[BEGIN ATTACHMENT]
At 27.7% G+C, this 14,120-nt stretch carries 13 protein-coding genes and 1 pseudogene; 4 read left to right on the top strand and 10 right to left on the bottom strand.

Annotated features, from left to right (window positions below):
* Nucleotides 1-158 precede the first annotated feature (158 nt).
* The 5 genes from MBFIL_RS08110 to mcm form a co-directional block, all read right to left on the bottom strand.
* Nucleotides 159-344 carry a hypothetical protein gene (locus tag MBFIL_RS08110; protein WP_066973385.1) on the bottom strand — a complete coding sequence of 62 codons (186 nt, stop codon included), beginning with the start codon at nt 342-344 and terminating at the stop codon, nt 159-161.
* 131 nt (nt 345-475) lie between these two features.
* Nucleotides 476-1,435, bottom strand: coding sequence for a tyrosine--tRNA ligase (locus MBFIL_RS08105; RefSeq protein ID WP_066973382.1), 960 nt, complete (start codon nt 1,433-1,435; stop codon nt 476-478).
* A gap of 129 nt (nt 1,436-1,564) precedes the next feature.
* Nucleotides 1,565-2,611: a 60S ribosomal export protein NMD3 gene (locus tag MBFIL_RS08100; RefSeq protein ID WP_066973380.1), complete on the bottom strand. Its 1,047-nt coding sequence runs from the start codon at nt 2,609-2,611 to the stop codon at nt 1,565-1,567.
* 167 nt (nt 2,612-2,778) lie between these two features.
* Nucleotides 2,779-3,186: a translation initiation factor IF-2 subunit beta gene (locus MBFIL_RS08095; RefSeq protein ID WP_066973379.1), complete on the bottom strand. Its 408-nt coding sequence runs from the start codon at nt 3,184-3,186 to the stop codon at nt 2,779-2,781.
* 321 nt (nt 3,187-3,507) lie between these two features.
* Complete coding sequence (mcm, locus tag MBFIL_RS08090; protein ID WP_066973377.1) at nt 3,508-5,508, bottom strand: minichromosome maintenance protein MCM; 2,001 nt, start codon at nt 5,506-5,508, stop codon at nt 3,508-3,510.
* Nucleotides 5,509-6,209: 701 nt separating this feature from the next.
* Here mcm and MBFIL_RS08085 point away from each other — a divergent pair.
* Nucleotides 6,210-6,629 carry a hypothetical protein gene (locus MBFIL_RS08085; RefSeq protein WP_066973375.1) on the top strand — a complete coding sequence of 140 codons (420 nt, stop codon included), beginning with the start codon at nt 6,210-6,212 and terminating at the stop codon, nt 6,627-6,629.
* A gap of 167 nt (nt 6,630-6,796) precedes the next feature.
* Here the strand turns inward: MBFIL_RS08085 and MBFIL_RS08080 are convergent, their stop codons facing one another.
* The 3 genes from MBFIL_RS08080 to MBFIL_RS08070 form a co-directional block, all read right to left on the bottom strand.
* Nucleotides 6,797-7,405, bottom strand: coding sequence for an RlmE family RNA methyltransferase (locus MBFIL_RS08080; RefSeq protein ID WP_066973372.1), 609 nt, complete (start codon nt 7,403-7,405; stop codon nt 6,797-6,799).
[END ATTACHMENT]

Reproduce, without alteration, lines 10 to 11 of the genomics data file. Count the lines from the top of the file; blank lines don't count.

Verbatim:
* 167 nt (nt 2,612-2,778) lie between these two features.
* Nucleotides 2,779-3,186: a translation initiation factor IF-2 subunit beta gene (locus MBFIL_RS08095; RefSeq protein ID WP_066973379.1), complete on the bottom strand. Its 408-nt coding sequence runs from the start codon at nt 3,184-3,186 to the stop codon at nt 2,779-2,781.